The fourth annual Callahan’s Run was held this past Saturday — and it was the best turnout and most money raised of all the Callahan’s Runs to date.
Callahan’s Run is a motorcycle rally and “rolling thunder” event held in memory of Easton resident, United States Marine Corps Sgt. Bill Callahan, who gave his life for his country when he was killed in action on April 27, 2007 in Iraq. He was 28.
Sgt. Callahan was an explosive ordnance disposal (EOD) technician. EOD techs disarm and defeat unexploded bombs and mines and other munitions. It is highly technical and highly dangerous work.
Money raised at the run is given to the Wounded EOD Warrior Foundation .
“Bill loved motorcycles; he had a Harley,” said Amy Callahan, who had been married to Bill Callahan for a little more than four years at the time of his death. “”And he loved being an EOD tech — and he loved the EOD techs he served with. A motorcycle rally that raises money for the Wounded EOD Warrior Foundation is the right way to remember and honor Bill.”
Bill and Amy Callahan's only child, Daniel Allan Callahan, was 17 days old on April 27, 2007.
Sgt. Bill Callahan never met his son.
Daniel Allen Callahan is named for Sgt. Daniel Tsu and Navy Petty Officer Allan Cundanga Espiritu — close comrades of Sgt. Callahan’s. Sgt. Tsu and Petty Officer Cundranga were killed when a vehicle they were in detonated an explosive device in Iraq in November 2005.
Sgt. Callahan, also in the vehicle, sustained non-serious injuries.
(Here is a to a column that ran in this space last July that was about the third annual Callahan’s Run and which provided background on the Callahan family. )
More than 200 motorcyclists — a record number of riders — participated in this year’s Callahan Run. A large percentage of the riders are U.S. military veterans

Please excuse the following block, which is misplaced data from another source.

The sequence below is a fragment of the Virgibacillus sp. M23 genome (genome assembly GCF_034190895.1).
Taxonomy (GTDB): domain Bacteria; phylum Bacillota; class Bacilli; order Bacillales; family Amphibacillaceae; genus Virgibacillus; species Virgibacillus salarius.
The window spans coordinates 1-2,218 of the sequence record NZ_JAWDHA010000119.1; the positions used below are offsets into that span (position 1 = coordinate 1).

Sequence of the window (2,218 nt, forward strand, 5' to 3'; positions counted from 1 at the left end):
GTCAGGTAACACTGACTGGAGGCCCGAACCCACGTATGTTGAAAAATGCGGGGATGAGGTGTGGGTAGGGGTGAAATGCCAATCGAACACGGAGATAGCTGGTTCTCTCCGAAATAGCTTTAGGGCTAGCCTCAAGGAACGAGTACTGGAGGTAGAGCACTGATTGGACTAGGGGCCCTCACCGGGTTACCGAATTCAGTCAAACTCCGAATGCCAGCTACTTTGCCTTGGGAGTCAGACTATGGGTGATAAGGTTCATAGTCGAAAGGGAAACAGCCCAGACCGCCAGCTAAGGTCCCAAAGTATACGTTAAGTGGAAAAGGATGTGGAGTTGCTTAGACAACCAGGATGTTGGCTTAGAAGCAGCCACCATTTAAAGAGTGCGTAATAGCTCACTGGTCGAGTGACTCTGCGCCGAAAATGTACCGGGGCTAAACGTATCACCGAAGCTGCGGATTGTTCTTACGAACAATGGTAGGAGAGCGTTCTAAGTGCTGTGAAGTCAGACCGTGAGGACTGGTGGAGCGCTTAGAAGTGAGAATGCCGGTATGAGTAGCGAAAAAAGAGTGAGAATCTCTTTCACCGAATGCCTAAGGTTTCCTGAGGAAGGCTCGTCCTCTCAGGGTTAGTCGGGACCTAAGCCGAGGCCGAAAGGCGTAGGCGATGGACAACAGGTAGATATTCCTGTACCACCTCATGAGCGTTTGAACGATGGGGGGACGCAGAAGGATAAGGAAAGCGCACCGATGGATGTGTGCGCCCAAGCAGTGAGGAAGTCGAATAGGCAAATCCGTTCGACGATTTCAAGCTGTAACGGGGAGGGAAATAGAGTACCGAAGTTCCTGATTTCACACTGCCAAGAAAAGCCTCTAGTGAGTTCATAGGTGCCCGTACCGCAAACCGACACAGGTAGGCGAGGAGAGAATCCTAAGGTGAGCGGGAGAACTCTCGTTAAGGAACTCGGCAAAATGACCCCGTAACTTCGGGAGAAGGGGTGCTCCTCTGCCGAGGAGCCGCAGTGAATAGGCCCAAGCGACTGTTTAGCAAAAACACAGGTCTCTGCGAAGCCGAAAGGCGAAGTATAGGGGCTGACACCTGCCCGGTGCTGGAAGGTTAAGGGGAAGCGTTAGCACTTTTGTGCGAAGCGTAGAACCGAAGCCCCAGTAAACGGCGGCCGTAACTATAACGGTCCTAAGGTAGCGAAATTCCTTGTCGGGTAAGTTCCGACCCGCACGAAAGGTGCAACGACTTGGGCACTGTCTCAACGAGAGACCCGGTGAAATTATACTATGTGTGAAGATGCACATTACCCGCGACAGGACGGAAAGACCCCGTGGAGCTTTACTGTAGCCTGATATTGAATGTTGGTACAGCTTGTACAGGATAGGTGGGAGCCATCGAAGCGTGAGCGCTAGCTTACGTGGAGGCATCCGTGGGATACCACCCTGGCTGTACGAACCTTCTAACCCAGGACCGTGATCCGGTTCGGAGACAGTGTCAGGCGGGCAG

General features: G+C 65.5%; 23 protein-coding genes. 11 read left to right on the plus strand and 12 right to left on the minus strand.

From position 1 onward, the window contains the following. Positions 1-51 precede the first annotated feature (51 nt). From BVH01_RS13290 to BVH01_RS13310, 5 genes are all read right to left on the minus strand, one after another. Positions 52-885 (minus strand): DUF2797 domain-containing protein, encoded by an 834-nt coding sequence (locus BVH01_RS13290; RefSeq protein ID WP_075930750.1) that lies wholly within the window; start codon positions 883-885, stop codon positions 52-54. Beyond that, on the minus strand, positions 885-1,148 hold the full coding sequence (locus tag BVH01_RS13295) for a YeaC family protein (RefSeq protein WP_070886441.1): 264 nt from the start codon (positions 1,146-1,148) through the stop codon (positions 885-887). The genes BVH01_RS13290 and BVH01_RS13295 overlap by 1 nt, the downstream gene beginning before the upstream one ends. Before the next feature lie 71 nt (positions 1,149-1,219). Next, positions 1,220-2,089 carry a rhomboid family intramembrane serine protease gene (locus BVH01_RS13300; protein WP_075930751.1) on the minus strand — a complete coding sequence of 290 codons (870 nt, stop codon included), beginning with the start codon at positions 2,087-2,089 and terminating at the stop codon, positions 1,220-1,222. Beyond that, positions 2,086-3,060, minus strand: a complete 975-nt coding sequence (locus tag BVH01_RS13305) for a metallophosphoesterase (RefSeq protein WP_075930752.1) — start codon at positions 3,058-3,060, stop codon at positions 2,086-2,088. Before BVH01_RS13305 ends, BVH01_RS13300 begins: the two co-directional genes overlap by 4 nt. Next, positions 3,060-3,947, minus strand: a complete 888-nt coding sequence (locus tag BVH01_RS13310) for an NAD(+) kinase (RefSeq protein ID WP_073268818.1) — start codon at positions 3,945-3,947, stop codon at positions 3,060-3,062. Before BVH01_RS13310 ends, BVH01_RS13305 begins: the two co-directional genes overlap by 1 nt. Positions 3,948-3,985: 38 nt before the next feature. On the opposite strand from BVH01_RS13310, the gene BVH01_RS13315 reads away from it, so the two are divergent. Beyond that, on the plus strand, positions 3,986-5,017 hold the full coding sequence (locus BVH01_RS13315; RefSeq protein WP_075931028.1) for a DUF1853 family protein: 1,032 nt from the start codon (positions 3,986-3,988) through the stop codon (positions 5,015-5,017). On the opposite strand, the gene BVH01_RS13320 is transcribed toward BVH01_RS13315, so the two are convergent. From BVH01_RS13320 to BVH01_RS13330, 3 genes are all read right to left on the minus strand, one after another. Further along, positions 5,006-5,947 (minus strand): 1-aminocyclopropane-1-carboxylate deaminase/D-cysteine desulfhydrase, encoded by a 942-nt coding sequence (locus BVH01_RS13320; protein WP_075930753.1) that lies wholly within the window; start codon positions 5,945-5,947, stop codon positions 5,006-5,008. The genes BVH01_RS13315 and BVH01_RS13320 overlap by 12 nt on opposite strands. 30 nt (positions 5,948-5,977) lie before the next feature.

Riding two abreast, the riders leave , located on Washington St./Rte. 138, at noon and ride through local towns and arrive back at the Villa about an hour after their departure.
The Union Villa and its owners, the Richard family, host Callahan’s Run every year.
When the riders return to the the Villa, there is food, drink, and live music provided by the band Slider.
Local businesses are generous in donating to the cause — including D’Angelo’s, which gave sandwiches for this year’s ride. Many volunteer their time and effort to making Callahan's Run a success.
Money is raised through Callahan’s Run in that each rider pays a riding fee. As well, there are raffles held after the riders return to the Villa.
Amy Callahan, a 1995 grad, said that this year's run was the most emotional for her. She said that this was because this was the first Callahan’s Run in which some of her husband’s fellow EOD techs were able to attend and were on site for the event.
“Those EOD techs won’t want their names mentioned,” Amy said with a smile. “But they wanted to be here; it was so important to them.”
Callahan’s Run and the example and energy of Sgt. Bill Callahan, and the caring of all those who participate in and support the run, are keeping vibrant the legacy of an American hero — and are giving to a cause that that American hero believed in so fervently.
Click here to learn more about Callahan’s Run; click here link to visit the Callahan's Run Facebook page.